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Cover image for From Classicism to Metamodernism — A Short History of Web Development

From Classicism to Metamodernism — A Short History of Web Development

fredericbonnet profile image Frédéric Bonnet ・2 min read

Cover image: A sketch of primate origins from Charles Darwin's notebook, dated 21 April 1868

This series of articles is not yet another "Stop using/doing XXX", "Why you should use/do YYY", "ZZZ considered harmful" rant/injunction. It is my personal and imperfect attempt at defining a periodization of web development trends in a way that mimics artistic eras and intellectual movements. It is not a glorification of the "good old days", a lament on the Paradise Lost, or a moral judgement on each school of thought. On the contrary, I see the web ecosystem as a successful example of natural evolution, and its corollary natural selection, where different strategies coexist, compete and cooperate to survive, bloom, die, and be born again.

Near the end I will try to expose my vision on how the current trends in web development are shaping a new movement that I call "the Metamodernist Web".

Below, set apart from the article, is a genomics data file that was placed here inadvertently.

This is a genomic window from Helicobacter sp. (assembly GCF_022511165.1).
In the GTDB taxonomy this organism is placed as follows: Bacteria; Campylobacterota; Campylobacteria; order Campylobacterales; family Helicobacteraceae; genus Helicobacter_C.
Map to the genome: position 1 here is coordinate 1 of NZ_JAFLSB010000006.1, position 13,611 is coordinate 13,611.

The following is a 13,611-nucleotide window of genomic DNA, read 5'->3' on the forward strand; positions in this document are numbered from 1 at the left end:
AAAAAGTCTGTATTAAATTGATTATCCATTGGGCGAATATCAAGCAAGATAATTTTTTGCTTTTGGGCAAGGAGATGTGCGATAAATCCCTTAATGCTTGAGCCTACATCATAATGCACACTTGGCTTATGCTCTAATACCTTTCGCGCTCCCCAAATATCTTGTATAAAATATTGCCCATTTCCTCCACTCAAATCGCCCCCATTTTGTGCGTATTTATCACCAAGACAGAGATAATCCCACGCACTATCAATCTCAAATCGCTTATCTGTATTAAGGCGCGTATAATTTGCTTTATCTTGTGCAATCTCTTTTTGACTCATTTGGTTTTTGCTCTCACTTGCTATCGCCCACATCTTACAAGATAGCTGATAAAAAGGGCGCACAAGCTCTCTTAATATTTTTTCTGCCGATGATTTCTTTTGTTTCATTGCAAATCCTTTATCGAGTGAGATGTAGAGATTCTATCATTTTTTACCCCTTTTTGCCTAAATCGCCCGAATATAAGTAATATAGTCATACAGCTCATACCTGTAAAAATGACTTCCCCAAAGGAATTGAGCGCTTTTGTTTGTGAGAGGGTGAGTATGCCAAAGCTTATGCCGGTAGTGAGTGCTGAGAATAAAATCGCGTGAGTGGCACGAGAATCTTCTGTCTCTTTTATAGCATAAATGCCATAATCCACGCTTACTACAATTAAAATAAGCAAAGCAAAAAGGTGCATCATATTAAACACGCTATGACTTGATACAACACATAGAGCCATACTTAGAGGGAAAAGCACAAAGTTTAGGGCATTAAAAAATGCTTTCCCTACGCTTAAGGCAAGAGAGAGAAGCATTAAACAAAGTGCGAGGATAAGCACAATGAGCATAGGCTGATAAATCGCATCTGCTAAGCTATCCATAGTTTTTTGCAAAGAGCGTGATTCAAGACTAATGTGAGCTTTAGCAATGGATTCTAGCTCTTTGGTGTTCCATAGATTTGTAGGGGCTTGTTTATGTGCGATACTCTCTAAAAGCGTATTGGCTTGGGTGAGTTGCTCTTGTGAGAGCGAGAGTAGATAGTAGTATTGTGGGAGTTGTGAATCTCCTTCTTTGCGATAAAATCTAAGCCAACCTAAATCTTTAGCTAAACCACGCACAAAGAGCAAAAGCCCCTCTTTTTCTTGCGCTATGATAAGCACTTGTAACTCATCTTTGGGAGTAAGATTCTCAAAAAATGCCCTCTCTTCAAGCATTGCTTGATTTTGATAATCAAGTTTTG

A rough timeline of web development trends

The history of ideas is a perpetual cycle of inception, development, decadence, oblivion, enlightenment, rediscovery and reinvention, each new trend reacting to its predecessors by rejecting or embracing existing ideas and introducing new ones. The web is no different. Actually, many of the periods overlap, most trends still cohabit and confront nowadays, and contemporary technologies may belong to or span several older trends. We, as web developers, are standing on the shoulders of giants. In the following parts, I will use the past tense for historical references, and the present tense to describe the core features of each trend so as not to give a false feeling of chronology, let alone progress which is a highly subjective matter.

My periodization of web development history uses a classic three-age system, each being divided into several periods. Like all periodizations, this is highly subjective, and there is no clear beginning or end date :

  • The First Age: Early Days, Classical period, Post-Classical period
  • The Second Age: First Browser War, Dark Ages, Renaissance period, Modernist period
  • The Third Age: Second Browser War, Postmodernist period, Neoclassical period, Metamodernist period

Discussion (1)

sirseanofloxley profile image
Sean Allin Newell • Edited

You got some mighty fine words there sir

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